• Decant & enjoy your coffee black.


Syphon/ Vacuum Pot

A somewhat complex but definitely entertaining way to brew your coffee through emersion. The whole process takes you back to your chemistry class days at school. It is a difficult one to get right.

Ratio: 40g Coffee to 500ml of Water


  • Bring water to a boil and let it sit until it cools to 96° (approx. 1 min) & fit the filter into the upper chamber, ensuring it is completely flush.
  • Place the bottom chamber on your scale & pour in the desired amount of water.
  • Transfer the lower chamber to its heat source & place the upper chamber on top, but do not seal it yet. Once the water starts to boil seal the top chamber & lower the heat source, if controllable. The boiling water should start to push up into the top chamber, while ensuring your filter is in place with your paddle or spoon.
  • Initially the bubbling in the top chamber will be aggressive, with large bubbles, but once it becomes smaller add your fresh ground coffee (based in ratio) & give it a stir until all grounds are wet. The grind should be medium, like caster sugar.
  • Start your timer upon adding the coffee. A crust will form on top; give it a gentle stir after 30 seconds.
  • After a further 30 seconds turn off the heat source. Once the coffee begins to be drawn down, stir gently once clockwise & anti clockwise to prevent coffee grounds from sticking to the wall, but not too much as this will result in a large dome of coffee at the end of the brew, suggesting an uneven extraction.
  • Allow the coffee be drawn down completely. It should result in a slightly domed bed of coffee grounds left in the top chamber. Transfer the coffee into a pot and allow it to cool.
  • Serve & enjoy your coffee black.


  • Very important to keep the cloth filter clean. After every use, clean it thoroughly under hot water.
  • If you find the draw down process towards the end to be stalling, your grind is too fine but a grind that is too coarse will mean a long brew time at high temperature, resulting it bitter cup.
  • This brew method produces a very hot cup of coffee, so let it cool a little.
  • Ensure your technique is right based on the above steps before adjusting coarseness or ratios.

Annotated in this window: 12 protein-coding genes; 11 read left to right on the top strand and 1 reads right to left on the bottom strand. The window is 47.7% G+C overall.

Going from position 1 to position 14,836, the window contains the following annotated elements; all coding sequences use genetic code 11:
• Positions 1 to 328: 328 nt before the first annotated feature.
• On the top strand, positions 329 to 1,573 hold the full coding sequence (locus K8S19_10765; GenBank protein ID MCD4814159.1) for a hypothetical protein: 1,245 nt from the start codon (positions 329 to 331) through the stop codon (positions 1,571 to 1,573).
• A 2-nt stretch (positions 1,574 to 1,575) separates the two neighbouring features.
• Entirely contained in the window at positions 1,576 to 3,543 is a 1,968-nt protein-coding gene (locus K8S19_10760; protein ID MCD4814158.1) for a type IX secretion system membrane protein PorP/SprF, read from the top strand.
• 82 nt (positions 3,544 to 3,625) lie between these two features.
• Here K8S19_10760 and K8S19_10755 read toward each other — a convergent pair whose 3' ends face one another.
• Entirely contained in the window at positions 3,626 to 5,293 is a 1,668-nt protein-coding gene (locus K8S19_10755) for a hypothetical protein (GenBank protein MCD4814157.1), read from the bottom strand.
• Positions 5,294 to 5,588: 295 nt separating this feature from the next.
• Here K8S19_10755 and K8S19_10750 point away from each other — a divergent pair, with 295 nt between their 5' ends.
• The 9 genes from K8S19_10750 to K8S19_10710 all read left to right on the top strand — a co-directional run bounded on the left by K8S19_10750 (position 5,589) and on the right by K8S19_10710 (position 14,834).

Leaving the hardest to last. Making great Espresso is one of the most difficult brew methods to perfect. You will need to put in time for learning & remain patient. You will also need great fresh coffee, a descent home coffee machine & grinder

Ratio: 20g Coffee yielding 45g of espresso


  • To get the best results, ensure your group handle is clean, warm & dry.
  • Purge the shower screen; ensuring the temperature is perfect & ready for the shot.
  • Tare your group handle on a set of scales to ensure you are ready for the right dose.
  • Now grind those beautiful beans into the centre of your group handle and weigh till you get your desired dose.
  • Tap your handle to ensure an even distribution of coffee within the basket. Get your tamper & press down on the basket, ensuring it is flat & even with about 15 kg of downward pressure.
  • Place your cup/s on the scales & tare them before placing the lot on the drip tray of the machine.
  • Start your extraction & aim for the above yield of 45g as a rough guide ensuring it is extracted in approx 26 to 30 sec from start to finish.
  • If serving white, froth your milk.
  • Enjoy your coffee black or white. This should serve two.


  • Practice your downward pressure, even with a bathroom scale.
  • Always clean your machine & grinder regularly, follow those instructions. Unclean equipment can taint the espresso.
  • Always grind on demand, fresh. When not in use keep your beans in a air tight, sealed coffee bag or container in a cool, dark place.
  • If you are lucky, you have got it right the first time, if not, don’t fret. Check your dose in reference to the size of your basket in the group handle. If wet & mushy, you may have under dosed or if dry & hard, you may over dosed. Adjust & then move on to your grind coarseness, adjusting either finer or coarser, until you have reached the above yield ratio in the desired time. Adjusting your tamp pressure will also play a role in this.
  • Practice, learn & practice more.